Metabolic biomarkers for oxidative and nitrosative stress

Oxidative stress and nitrosative stress are caused by the excessive formation of -or insufficient protection against- reactive oxygen species (ROS) and reactive nitrogen species (RNS), respectively. ROS and RNS are molecules containing unpaired electrons, which render them exceptionally reactive to DNA, proteins and lipids. The superoxide radical (•O- ) is formed as a byproduct of different enzymatic reactions, including cellular respiration, and is converted to the hydroxyl radical (•OH) in the Fenton reaction which is catalyzed by transition metals such as copper and iron. •OH is primarily responsible for DNA damage and lipid peroxidation. Reactive nitrogen species arise from the regulated production of •NO from L-arginine by NO synthase. In combination with •O- , •NO will form the peroxynitrite anion (ONOO-), which causes DNA fragmentation, lipid peroxidation and protein modification (2).
Some biomarkers of oxidative and nitrosative stress have already been developed (3), but they generally lack sufficient stability, specificity or sensitivity and do not provide direct information on the pathophysiology. A major challenge in the design of biomarkers for oxidative and nitrosative stress is the instability of many reactive species. This can be overcome by measurement of more indirect, downstream targets of oxidative damage. Alternatively, we will work towards increased compound stabilization during sampling.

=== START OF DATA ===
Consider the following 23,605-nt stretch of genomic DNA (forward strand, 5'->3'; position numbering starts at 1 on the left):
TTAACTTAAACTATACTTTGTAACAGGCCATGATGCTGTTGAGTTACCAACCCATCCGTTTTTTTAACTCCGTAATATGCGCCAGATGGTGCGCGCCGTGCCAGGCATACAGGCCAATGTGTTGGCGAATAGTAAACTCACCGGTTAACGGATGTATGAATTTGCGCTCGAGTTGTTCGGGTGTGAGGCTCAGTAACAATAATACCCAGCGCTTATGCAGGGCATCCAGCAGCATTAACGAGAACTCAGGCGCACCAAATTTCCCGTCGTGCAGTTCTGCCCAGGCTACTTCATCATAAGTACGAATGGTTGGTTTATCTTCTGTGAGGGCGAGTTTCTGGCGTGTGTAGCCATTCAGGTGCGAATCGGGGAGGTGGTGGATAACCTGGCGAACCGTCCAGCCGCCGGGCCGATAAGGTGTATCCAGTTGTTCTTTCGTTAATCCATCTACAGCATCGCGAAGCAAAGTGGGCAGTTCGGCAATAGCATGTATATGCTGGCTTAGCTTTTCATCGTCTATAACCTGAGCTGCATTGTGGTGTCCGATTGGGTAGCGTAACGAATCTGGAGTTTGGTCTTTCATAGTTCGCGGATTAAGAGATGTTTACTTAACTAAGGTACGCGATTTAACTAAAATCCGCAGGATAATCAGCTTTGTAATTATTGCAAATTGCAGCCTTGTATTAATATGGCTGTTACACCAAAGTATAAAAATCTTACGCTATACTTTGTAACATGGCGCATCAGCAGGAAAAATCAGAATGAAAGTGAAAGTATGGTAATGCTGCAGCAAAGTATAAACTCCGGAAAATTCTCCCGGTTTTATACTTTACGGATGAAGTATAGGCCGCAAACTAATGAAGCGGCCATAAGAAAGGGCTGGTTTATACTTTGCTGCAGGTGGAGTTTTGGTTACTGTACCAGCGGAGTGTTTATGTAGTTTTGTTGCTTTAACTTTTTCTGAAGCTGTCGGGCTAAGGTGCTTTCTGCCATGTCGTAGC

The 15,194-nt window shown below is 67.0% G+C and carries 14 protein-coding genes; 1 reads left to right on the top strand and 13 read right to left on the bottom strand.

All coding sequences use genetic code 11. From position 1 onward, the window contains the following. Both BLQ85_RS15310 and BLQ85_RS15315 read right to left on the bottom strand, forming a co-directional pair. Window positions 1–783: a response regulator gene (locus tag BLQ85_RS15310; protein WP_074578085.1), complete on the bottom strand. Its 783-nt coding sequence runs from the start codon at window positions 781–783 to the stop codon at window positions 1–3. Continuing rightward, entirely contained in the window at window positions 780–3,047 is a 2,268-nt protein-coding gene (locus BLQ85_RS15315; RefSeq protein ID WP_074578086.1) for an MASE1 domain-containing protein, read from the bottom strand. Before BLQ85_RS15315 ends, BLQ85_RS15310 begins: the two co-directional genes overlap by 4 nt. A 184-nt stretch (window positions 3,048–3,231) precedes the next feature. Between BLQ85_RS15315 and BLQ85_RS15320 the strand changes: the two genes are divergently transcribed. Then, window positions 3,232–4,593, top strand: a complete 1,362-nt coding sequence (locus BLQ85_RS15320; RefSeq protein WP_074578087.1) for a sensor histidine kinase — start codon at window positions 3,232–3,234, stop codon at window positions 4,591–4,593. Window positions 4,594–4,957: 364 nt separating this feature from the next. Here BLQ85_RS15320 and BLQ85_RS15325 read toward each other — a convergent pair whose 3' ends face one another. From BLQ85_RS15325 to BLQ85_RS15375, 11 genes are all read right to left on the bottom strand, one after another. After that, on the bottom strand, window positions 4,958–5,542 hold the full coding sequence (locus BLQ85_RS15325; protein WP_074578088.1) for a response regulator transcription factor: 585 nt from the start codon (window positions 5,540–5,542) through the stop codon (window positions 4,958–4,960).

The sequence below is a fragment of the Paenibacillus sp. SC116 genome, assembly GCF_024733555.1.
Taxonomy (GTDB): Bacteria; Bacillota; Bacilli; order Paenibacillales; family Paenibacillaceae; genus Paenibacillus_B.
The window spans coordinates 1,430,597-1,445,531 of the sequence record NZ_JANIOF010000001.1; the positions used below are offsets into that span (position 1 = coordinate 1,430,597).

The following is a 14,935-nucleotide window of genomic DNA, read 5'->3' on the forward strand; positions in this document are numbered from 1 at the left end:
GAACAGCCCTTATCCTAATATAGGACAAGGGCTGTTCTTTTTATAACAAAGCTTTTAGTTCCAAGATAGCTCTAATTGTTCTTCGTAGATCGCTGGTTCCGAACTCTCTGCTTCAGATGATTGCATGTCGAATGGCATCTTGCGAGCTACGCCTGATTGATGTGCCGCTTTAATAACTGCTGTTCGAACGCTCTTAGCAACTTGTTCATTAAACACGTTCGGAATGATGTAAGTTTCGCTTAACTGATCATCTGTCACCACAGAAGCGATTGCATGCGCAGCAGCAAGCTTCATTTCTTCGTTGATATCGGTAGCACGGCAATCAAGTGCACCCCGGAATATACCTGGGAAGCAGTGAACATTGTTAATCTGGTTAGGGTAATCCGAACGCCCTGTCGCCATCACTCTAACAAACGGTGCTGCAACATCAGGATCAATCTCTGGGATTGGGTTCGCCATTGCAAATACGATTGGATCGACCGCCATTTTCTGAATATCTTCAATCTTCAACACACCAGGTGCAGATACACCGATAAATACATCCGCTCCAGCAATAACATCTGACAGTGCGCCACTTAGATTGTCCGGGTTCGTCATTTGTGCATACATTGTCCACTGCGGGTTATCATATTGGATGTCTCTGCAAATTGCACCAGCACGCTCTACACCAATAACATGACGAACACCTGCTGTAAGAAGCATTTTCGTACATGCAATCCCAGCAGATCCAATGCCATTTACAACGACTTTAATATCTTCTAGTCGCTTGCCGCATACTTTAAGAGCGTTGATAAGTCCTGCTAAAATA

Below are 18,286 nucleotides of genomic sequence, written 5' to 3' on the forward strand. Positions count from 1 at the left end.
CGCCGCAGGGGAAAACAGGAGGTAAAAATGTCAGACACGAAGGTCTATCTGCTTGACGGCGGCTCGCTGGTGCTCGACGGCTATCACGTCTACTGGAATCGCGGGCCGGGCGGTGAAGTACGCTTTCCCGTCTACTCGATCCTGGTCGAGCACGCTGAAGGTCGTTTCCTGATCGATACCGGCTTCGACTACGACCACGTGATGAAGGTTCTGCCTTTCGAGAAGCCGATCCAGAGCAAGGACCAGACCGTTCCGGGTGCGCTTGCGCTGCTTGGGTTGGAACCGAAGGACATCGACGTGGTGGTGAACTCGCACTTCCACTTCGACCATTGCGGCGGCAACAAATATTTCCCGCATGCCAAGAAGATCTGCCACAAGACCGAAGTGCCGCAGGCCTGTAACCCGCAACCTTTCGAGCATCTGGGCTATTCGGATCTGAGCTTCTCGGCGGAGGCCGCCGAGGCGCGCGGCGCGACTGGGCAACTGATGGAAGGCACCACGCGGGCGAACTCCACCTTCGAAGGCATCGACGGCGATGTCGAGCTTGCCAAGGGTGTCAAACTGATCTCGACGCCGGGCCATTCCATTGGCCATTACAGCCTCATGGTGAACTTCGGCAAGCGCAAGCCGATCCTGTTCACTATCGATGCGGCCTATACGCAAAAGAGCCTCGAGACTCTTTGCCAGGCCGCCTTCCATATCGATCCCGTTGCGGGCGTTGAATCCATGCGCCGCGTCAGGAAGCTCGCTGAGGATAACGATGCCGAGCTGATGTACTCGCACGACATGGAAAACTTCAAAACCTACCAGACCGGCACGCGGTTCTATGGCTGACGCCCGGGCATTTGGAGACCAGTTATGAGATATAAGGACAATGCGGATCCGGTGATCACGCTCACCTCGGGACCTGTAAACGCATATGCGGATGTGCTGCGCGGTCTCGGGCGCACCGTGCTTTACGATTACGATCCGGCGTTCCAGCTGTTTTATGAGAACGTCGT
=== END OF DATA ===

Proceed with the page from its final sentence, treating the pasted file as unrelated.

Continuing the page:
The aim of this project is to improve the coverage of metabolic biomarkers for different forms of oxidative and nitrosative stress and to correlate these to disease progression using a combination of in vitro and in vivo models.
F2-isoprostanes are formed through non-enzymatic reactions between superoxide and hydroxyl radicals and arachidonic acid, a common membrane lipid that holds four double bonds. F2- isoprostane formation is considered to be the golden standard in determination of levels of oxidative stress given their stability. We have set up a sensitive, robust and quantitative platform to determine ROS levels in plasma and urine on a triple-quadrupole LC-MS/MS platform. This platform has been validated (see outlined in detail below) and was transferred to the Demonstration and Competence Laboratory of the NMC in summer 2010.

Main project title: 
Biology driven improved coverage of the metabolome
AIO 1-1-09
Code 1: 
Code 2: 
Status Project Proposal: